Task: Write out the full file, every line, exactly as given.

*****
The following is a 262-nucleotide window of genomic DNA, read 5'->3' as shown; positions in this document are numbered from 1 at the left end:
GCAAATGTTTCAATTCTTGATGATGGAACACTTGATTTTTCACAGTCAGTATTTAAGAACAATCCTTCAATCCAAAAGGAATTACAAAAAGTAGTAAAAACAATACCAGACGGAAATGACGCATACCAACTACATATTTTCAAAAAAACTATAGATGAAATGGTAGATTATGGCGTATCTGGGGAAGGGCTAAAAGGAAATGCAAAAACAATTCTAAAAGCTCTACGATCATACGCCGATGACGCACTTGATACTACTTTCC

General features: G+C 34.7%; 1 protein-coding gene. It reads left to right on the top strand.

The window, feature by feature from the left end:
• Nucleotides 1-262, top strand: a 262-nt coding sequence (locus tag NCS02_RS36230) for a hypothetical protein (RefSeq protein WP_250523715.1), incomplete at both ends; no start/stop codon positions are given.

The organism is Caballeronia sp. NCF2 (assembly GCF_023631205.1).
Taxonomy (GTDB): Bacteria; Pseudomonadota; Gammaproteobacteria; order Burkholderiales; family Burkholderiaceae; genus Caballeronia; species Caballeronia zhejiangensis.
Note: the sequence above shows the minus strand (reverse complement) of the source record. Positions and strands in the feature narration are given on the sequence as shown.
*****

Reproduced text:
The following is a 262-nucleotide window of genomic DNA, read 5'->3' as shown; positions in this document are numbered from 1 at the left end:
GCAAATGTTTCAATTCTTGATGATGGAACACTTGATTTTTCACAGTCAGTATTTAAGAACAATCCTTCAATCCAAAAGGAATTACAAAAAGTAGTAAAAACAATACCAGACGGAAATGACGCATACCAACTACATATTTTCAAAAAAACTATAGATGAAATGGTAGATTATGGCGTATCTGGGGAAGGGCTAAAAGGAAATGCAAAAACAATTCTAAAAGCTCTACGATCATACGCCGATGACGCACTTGATACTACTTTCC

General features: G+C 34.7%; 1 protein-coding gene. It reads left to right on the top strand.

The window, feature by feature from the left end:
• Nucleotides 1-262, top strand: a 262-nt coding sequence (locus tag NCS02_RS36230) for a hypothetical protein (RefSeq protein WP_250523715.1), incomplete at both ends; no start/stop codon positions are given.

The organism is Caballeronia sp. NCF2 (assembly GCF_023631205.1).
Taxonomy (GTDB): Bacteria; Pseudomonadota; Gammaproteobacteria; order Burkholderiales; family Burkholderiaceae; genus Caballeronia; species Caballeronia zhejiangensis.
Note: the sequence above shows the minus strand (reverse complement) of the source record. Positions and strands in the feature narration are given on the sequence as shown.